Science & Technology

A Wearable Sensor to Help You Move

UW researchers figure out how to customize exosuits used for rehab.

Two people, on with a laptop, and the other wearing an exosuit test the equipment outside

The tensiometer enables researchers to directly assess tendon force. Harvard Biodesign Lab

Exosuits are wearable devices that could help people rehab from an injury or even give them extra oomph if they’re carrying something heavy. Exosuits elicit a specific change in the wearer’s biomechanics — for example, a robotic device worn on a person’s ankle can be programmed to pull at just the right time during walking to potentially offload the calf muscles and Achilles tendon.

Until recently, creating the desired effect on an individual wearer has been challenging. There hasn’t been a good way to directly measure the changes in loading on muscle and tendon tissue that occur when a person uses an exosuit. But a team of researchers from UW–Madison and Harvard University has solved that problem, employing a unique wearable sensor called a shear wave tensiometer.

Rendering of leg exosuit

Harvard Biodesign Lab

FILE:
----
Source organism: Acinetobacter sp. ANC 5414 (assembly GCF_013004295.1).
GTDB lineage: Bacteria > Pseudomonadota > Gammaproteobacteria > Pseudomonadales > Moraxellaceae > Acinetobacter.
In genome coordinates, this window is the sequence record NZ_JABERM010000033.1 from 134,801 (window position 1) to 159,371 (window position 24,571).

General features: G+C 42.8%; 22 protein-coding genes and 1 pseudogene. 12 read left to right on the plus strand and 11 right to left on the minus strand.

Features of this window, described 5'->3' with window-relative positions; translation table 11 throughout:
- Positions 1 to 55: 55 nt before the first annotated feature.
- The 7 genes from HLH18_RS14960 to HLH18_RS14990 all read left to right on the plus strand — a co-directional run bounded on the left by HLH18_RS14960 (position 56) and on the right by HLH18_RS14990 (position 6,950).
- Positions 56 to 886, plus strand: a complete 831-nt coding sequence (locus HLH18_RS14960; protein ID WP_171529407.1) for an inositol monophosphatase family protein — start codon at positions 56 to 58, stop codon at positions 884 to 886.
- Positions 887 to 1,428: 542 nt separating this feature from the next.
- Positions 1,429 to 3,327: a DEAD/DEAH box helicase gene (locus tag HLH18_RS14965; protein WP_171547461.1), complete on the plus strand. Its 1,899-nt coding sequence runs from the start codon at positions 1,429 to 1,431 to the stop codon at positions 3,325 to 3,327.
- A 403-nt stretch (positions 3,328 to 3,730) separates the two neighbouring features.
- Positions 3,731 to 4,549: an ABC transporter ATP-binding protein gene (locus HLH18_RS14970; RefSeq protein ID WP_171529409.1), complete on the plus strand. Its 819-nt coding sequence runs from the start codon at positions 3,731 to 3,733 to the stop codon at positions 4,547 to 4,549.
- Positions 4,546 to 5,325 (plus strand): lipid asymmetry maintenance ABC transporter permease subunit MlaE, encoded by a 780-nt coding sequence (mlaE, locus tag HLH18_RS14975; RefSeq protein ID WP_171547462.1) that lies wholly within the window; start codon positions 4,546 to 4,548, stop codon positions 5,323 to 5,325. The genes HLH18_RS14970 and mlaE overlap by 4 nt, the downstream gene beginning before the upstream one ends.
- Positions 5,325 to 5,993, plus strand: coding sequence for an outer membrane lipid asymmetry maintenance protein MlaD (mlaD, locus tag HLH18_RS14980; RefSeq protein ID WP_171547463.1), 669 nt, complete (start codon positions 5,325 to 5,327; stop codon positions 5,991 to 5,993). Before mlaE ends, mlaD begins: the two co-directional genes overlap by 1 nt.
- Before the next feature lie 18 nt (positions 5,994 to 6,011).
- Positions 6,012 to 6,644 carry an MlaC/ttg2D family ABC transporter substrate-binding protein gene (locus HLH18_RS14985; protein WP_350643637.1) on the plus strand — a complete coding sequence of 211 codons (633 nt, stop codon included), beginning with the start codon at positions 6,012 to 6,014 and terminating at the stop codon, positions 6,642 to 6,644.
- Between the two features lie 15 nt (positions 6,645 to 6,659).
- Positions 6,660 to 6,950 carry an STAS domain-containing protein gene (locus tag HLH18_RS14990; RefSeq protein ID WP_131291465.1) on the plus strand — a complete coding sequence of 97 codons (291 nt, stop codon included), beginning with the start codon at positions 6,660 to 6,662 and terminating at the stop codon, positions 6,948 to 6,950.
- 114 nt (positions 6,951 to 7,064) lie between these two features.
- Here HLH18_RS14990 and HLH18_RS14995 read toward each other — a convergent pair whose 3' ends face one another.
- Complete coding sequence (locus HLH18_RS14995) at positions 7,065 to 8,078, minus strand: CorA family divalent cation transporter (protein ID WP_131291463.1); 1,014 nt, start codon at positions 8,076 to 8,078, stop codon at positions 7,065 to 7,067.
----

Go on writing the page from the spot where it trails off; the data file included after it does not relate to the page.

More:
Developed by UW–Madison engineers, the noninvasive device is easily mounted on the skin over a tendon. The tensiometer enables researchers to directly assess tendon force by looking at how the vibrational characteristics of the tendon change when it undergoes loading, as it does during movement.

The research team performed rigorous biomechanical experiments with the tensiometer in the lab as well as outdoors to demonstrate real-world viability.

“If you want to send these devices home with people, or if a person wants to buy one for personal use, then understanding how the exosuit performs in those environments is really important,” says Dylan Schmitz MS’19, PhDx’23, a UW–Madison mechanical engineering student.

The researchers’ findings underscore the importance of customizing an exosuit to its user so that it can be more useful in real environments.

“Different people are going to react to an exosuit in different ways, so we can’t assume that there is a one-size-fits-all exosuit controller that is going to work for everyone,” Schmitz says. “Our tensiometer can be used as a powerful tool for tuning exosuit controllers to work effectively for individual users in different environments.”

Published in the Spring 2023 issue


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